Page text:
The future of education is digital. Programming is quickly overtaking traditional languages like French and German as a preferred foreign language elective and parents in the United States are aggressively pushing STEM education (Science, Technology, Engineering and Mathematics). At the University level, even liberal arts majors are stressing the importance of technology within their own practices.
This trend is only going to deepen as millennial people who reached young adulthood around the year 2000 represent a massive population that has been indoctrinated from birth into the digital age. The technological trends in education and academic organizations designed to serve these millennials are starting to use multiple applications that require many user logons, as well as applications that are more web-based. That in turn is triggering the need for a password manager for those environments.
The question of need has transcended the discussion of cost and benefit. The cost of a password manager implementation is increasingly more affordable, and the available solutions are much less complex. This leaves potential password manager customers free to evaluate benefits without excessive concern for cost. With so many benefits to the education sector, the best way to better understand the value of password manager within this field is to look at it from both the student and university IT support perspectives.
From a student perspective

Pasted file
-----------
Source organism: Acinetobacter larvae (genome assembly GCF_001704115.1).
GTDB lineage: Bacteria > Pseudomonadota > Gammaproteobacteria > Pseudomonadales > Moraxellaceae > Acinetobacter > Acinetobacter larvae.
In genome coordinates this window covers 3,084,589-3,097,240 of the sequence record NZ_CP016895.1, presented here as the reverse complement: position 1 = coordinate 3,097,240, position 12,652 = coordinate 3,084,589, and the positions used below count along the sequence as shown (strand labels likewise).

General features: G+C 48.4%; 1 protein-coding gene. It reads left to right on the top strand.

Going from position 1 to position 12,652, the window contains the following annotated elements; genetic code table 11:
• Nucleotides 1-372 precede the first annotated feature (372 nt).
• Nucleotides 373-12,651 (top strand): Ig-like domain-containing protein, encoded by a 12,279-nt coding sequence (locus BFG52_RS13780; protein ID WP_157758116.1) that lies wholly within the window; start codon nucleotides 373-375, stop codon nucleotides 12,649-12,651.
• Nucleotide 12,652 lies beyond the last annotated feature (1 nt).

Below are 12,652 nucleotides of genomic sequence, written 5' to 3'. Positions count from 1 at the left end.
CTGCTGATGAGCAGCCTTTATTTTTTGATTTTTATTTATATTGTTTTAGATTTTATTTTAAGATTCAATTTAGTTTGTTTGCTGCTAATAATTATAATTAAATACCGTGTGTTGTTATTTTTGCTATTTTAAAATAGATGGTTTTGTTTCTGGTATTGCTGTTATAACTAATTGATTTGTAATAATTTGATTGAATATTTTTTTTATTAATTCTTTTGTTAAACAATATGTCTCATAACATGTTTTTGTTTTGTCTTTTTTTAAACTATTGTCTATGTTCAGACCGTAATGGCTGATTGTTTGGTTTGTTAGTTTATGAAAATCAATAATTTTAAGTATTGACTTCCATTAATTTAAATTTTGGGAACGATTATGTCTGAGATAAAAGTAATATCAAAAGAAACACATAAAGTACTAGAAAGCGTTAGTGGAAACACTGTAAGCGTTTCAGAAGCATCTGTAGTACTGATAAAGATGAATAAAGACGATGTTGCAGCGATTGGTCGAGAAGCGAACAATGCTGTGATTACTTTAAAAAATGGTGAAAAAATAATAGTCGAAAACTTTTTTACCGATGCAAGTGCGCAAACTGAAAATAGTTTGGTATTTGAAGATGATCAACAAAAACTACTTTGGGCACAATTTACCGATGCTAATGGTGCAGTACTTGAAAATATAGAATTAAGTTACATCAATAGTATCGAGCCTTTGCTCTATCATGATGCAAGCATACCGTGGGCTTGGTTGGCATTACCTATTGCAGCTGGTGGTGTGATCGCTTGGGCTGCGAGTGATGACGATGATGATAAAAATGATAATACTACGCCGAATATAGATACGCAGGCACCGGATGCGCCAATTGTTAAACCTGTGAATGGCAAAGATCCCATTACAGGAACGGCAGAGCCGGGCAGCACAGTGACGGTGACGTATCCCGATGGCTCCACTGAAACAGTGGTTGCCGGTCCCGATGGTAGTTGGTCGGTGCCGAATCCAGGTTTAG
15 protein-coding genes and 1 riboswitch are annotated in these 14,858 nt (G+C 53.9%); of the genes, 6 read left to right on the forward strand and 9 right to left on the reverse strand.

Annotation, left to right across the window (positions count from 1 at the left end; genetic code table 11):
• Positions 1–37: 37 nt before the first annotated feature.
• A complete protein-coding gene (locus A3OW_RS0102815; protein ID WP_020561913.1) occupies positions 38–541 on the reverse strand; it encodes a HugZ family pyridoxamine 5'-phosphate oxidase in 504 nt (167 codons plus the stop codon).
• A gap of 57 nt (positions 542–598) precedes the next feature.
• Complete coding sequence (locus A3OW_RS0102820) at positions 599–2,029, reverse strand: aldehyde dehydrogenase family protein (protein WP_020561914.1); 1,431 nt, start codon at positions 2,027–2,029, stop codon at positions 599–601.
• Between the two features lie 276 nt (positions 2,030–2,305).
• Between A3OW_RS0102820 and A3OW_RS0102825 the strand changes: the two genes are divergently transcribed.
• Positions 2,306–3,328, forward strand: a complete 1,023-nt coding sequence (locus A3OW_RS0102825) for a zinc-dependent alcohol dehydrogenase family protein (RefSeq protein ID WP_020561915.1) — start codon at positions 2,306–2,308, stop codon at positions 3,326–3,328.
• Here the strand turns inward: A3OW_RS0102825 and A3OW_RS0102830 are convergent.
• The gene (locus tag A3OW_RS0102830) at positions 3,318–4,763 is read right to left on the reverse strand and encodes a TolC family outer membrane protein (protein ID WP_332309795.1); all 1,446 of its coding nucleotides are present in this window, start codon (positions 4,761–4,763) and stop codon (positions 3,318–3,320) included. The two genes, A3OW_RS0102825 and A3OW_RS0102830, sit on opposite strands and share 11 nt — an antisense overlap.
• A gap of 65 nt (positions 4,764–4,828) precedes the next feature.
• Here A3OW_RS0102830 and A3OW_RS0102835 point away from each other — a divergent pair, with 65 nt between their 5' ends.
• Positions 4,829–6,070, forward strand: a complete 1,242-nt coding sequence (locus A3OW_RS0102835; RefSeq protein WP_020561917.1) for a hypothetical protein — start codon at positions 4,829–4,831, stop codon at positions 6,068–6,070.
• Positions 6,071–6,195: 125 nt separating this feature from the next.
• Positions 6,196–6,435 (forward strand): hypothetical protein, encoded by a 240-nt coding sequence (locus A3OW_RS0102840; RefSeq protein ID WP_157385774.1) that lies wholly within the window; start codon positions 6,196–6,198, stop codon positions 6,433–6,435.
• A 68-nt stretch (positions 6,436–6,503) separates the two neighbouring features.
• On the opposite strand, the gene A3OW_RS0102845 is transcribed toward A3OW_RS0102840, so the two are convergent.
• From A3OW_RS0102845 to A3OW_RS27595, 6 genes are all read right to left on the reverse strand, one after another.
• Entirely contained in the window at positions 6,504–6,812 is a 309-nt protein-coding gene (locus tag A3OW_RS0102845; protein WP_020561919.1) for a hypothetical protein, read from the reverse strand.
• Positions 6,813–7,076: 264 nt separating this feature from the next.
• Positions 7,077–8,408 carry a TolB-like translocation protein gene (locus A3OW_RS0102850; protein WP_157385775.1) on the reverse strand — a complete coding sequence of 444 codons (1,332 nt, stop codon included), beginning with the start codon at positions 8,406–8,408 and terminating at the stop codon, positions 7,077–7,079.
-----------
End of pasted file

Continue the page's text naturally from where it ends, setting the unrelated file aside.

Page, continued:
Since password manager provides users the ability to logon to multiple applications by providing a single user name and password, the immediate benefit to the student is from a user-experience perspective. As opposed to having to remember multiple passwords and usernames, now the student just has to remember one.
At face-value, this simplified user-experience improvement saves time, however it also adds the ability for the student to take advantage of mobile computing. This allows them to work and learn where, when and how they want to work while taking advantage of an interface that is now easier to use. It perfectly dovetails with their experience growing up and using technology.
From the university IT perspective
From a university standpoint, the operational benefits of password manager are also profound. Funding is always a challenge in the education sector. By using password manager, IT help desks benefit from reduced password reset calls, saving them money and time. Additionally, password manager solutions are automated, affordable, scalable and easy to setup and use within an enterprise.
Another added benefit of an password manager is that simplifies the back-end of a university password management system, allowing them to expand their footprint with other institutions while expanding the level and amount of online services they can provide to their constituents and students.
This includes the ability to expand their online presence, which circles back to the value-added activities for the student of being able to provide the choice of when and how and where they want to learn.
This Blog was brought to you by Hypersocket and its CEO, Lee David Painter. With over 20 years of industry experience as a pioneer in IT Security, Lee developed the world’s first OpenSource browser-based SSL VPN (SSL-Explorer). Today Lee runs Hypersocket, a leader in virtual private network technology.